Now we are entering the post-competitive world (with a few exceptions!) it is worth pausing for a moment to consider how we are going to get all of the content together  and create the sources of linked data which we shall need to fuel the service demand for data mining and data extraction. Of course, this is less of a problem if you are Thomson Reuters or Reed Elsevier. Many of the sources are relationships that you have had for a long time. Others can be acquired: reflect on the work put in by Complinet to source the regulatory framework for financial services prior to its acquisition by Thomson Reuters, and reflect that relatively little of this data is “owned” by the service provider. Then you can create expertise and scale in content sourcing, negotiating with government and agency sources, and forming third party partnerships (as Lexis Risk Management did with Experian in the US). But what if you lack these resources, find that source development and licensing would create unacceptable costs, but still feel under pressure to create solutions in your niche which will reflect a very much wider data trawl than could be accomplished using your own proprietory content?

The answer to this will, perhaps, reflect developments already happening in the education sector. Services like Global Grid for Learning, or the TES Connect Resources which I have described in previous blogs give users, and third party service developers (typically teacher’s centres or other “new Publishers”) the ability to find quality content and re-use it, while collaborations like Safari  and  CourseSmart allow customization of existing textbook products. So what sort of collaborations would we expect to find in B2B or professional publishing which would provide the quarries from which solutions could be mined? They are few and far between, but, with real appreciation for the knowledge of Bastiaan Deblieck at TenForce in Belgium, I can tell you that they are coming.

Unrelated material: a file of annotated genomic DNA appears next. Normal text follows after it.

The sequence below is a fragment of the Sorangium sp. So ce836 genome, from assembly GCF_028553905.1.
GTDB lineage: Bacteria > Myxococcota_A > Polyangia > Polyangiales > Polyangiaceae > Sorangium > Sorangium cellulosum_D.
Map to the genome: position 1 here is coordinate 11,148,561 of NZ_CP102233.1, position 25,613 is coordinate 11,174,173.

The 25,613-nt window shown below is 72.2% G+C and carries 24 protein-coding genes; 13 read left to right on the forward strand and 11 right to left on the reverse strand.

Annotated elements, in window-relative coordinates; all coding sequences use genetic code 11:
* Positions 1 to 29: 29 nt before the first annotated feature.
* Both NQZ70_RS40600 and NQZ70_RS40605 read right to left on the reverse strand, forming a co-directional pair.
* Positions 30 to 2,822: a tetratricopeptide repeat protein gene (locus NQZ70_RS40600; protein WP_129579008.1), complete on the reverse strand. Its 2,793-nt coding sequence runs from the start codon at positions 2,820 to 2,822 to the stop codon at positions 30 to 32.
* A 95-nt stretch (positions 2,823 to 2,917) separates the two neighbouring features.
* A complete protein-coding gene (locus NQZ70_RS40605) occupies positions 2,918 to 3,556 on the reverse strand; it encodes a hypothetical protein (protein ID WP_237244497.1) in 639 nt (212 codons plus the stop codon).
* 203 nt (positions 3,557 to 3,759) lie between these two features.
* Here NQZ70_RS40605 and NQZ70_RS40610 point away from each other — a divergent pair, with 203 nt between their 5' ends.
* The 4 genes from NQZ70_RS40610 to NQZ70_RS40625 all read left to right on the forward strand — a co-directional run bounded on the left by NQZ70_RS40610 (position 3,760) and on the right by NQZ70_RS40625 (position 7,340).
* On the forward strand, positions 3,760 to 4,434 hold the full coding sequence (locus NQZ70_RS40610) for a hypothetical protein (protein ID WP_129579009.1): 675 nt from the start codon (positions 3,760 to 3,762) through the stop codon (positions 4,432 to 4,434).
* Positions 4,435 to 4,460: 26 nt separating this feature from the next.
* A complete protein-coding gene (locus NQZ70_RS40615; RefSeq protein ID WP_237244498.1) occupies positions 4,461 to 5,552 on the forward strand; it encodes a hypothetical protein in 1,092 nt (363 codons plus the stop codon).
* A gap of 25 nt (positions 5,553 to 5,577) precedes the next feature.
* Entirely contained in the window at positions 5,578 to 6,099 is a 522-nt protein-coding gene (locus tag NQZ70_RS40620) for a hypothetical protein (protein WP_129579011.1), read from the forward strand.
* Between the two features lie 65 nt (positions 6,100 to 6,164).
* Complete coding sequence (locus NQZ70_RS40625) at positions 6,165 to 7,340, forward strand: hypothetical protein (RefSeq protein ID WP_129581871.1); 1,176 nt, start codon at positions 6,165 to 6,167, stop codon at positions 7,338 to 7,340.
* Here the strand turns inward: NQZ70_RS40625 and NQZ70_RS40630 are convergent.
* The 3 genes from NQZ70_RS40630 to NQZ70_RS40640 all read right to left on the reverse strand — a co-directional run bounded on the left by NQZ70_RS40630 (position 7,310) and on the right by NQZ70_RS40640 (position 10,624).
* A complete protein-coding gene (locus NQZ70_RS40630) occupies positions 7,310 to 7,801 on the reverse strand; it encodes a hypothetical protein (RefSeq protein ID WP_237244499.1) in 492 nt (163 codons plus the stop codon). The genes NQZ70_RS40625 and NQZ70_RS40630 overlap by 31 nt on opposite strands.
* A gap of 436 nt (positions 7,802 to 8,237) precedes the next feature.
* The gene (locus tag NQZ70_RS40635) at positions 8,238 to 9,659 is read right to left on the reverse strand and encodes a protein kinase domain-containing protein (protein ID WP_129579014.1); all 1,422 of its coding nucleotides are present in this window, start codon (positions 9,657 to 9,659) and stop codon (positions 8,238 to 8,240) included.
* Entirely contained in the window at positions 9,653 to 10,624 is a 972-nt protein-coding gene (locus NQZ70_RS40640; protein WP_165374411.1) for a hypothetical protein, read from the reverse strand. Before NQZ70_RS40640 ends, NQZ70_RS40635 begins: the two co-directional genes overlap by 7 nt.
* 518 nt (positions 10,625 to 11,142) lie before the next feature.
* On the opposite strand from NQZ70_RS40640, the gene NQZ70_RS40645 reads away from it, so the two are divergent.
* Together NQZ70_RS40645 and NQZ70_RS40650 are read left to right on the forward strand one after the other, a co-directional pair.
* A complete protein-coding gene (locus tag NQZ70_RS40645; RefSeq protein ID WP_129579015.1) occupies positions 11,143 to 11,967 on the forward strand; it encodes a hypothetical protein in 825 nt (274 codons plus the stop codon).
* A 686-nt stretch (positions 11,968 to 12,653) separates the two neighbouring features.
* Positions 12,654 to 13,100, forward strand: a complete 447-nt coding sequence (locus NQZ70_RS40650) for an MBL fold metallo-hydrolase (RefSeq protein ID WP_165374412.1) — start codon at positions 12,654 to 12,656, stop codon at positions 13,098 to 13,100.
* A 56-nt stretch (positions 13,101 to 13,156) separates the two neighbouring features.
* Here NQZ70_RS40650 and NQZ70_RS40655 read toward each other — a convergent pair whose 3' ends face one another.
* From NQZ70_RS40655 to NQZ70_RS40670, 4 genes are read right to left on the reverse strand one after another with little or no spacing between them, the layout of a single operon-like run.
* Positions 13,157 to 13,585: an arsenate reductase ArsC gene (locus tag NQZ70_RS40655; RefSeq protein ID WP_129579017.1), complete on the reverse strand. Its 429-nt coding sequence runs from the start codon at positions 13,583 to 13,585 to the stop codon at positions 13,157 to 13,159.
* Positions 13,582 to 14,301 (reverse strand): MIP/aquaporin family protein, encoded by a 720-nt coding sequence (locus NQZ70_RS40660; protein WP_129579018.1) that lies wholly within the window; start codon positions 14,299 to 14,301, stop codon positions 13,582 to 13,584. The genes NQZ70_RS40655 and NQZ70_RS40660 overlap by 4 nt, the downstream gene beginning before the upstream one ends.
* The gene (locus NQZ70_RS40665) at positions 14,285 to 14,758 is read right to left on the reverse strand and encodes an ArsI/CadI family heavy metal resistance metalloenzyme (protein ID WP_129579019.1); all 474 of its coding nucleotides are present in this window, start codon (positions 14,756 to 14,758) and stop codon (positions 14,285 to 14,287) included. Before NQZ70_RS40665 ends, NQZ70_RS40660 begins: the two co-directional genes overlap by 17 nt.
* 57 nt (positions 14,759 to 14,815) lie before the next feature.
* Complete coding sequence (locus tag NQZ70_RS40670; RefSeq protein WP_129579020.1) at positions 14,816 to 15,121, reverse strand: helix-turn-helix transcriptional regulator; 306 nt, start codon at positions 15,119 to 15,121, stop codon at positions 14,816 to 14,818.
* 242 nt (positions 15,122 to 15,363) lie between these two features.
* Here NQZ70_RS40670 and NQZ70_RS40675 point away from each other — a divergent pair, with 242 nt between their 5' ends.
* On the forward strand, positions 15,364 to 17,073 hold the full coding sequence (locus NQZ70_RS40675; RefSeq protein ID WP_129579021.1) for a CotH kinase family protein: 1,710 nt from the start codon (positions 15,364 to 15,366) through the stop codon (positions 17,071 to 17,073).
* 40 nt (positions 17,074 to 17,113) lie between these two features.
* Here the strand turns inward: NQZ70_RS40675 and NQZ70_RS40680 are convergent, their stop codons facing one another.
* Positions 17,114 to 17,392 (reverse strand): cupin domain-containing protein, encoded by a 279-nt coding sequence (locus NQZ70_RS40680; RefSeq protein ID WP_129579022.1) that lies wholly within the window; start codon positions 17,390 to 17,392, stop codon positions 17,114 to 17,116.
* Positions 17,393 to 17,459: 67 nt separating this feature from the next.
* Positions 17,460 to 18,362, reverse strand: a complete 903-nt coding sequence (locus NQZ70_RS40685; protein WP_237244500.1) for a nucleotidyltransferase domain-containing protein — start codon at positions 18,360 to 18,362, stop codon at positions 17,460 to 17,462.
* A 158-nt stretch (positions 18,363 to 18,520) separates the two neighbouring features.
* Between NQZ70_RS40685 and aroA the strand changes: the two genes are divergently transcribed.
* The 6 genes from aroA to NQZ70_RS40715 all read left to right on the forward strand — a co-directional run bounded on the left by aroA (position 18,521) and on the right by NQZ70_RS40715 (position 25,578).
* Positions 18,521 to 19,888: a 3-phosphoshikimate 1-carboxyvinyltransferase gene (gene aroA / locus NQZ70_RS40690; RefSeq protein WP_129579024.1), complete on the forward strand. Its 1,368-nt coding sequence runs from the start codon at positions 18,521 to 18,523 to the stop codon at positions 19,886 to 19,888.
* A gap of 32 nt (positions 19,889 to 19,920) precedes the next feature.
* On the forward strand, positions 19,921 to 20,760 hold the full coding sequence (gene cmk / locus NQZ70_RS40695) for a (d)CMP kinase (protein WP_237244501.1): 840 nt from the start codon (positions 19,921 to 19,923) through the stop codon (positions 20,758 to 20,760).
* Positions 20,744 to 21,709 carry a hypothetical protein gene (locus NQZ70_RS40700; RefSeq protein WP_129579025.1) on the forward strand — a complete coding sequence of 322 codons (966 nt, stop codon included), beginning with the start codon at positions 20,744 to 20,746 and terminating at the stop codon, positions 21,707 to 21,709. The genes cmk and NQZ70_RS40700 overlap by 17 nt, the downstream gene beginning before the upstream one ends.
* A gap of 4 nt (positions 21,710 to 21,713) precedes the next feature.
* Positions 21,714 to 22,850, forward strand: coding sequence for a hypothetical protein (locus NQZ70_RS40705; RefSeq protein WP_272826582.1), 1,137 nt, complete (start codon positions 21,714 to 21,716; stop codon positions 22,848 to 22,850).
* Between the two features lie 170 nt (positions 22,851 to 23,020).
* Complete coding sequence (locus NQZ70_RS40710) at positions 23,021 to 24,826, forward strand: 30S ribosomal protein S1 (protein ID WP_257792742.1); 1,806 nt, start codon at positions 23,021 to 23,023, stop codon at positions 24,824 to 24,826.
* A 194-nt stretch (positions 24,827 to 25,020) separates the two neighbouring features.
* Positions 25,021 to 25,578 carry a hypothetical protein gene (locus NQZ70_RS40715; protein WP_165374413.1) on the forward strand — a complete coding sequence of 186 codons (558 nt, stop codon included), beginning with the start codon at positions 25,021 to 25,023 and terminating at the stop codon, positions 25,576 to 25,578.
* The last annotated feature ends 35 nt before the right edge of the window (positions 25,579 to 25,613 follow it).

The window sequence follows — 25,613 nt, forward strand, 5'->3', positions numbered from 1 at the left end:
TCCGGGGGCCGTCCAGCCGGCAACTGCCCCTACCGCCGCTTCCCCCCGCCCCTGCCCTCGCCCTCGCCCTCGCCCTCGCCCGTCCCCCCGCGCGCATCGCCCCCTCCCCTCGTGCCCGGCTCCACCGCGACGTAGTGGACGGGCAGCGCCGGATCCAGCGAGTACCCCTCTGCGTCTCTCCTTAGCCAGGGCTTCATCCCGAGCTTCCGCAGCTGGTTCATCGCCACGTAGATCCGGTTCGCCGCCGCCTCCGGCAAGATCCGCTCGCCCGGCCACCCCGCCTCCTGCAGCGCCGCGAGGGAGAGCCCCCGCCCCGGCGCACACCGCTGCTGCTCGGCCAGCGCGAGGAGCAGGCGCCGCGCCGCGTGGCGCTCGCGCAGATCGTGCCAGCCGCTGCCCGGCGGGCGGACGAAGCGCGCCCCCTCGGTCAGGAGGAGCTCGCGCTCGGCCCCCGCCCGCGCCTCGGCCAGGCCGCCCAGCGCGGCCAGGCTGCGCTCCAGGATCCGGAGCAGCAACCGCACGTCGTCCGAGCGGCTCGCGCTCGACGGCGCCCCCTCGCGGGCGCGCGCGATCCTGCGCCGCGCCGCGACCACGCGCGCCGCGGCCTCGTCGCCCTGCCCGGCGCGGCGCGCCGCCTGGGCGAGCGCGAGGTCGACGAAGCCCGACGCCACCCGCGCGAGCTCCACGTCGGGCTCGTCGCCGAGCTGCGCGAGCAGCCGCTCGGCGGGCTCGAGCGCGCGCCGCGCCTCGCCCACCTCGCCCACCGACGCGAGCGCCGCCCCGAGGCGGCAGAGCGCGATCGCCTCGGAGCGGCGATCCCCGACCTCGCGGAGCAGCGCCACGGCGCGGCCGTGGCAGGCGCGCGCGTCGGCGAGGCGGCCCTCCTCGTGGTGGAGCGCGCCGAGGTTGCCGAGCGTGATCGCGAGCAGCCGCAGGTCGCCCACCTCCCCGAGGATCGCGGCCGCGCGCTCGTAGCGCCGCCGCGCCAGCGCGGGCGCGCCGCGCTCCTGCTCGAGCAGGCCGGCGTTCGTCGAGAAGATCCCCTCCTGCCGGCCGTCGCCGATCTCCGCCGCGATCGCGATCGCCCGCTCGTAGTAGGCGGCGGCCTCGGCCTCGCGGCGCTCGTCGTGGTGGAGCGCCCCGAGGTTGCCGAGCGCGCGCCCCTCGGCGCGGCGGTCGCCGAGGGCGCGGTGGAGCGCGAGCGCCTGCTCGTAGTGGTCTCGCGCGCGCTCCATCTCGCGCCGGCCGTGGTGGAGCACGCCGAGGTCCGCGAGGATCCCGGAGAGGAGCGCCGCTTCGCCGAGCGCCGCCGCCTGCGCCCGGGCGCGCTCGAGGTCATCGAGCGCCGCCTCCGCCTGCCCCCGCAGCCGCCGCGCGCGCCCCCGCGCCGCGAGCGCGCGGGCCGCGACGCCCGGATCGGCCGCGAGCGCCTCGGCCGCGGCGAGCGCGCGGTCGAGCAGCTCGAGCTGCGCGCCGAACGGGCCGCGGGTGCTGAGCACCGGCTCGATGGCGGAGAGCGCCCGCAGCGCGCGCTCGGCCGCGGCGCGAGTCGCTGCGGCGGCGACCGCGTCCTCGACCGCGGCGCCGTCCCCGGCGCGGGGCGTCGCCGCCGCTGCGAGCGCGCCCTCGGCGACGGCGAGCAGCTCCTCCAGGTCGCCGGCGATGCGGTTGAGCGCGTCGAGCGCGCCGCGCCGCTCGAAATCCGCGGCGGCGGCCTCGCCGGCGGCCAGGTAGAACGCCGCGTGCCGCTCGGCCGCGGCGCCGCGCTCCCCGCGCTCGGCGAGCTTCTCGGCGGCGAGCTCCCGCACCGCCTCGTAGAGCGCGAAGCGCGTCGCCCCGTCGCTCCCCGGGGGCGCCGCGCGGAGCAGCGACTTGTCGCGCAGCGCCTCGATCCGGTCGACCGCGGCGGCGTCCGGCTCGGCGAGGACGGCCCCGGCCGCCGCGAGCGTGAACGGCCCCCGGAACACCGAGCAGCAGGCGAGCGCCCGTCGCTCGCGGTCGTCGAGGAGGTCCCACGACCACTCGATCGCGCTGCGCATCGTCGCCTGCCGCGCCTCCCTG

Lets first of all consider Factual Inc ( Here are impeccable credentials (Gil Elbiaz, the founder, started Applied Semantics and worked at Google) and a VC-backed attempt to corner big datasets, apply linkage and develop APIs for individual applications. The target is the legion of mash-up developers and the technical departments of small and medium sized players. Here is what they say about their data:

“Our data includes comprehensive Global Places data, with over 60MM entities in 50 countries, as well as deep dives in verticals such as U.S. Restaurants and U.S. Healthcare Providers. We are continually improving and adding to our data; feel free to explore and sign up to get started!

Factual aggregates data from many sources including partners, user community, and the web, and applies a sophisticated machine-learning technology stack to:

  1. Extract both unstructured and structured data from millions of sources
  2. Clean, standardize, and canonicalize the data
  3. Merge, de-dupe, and map entities across multiple sources.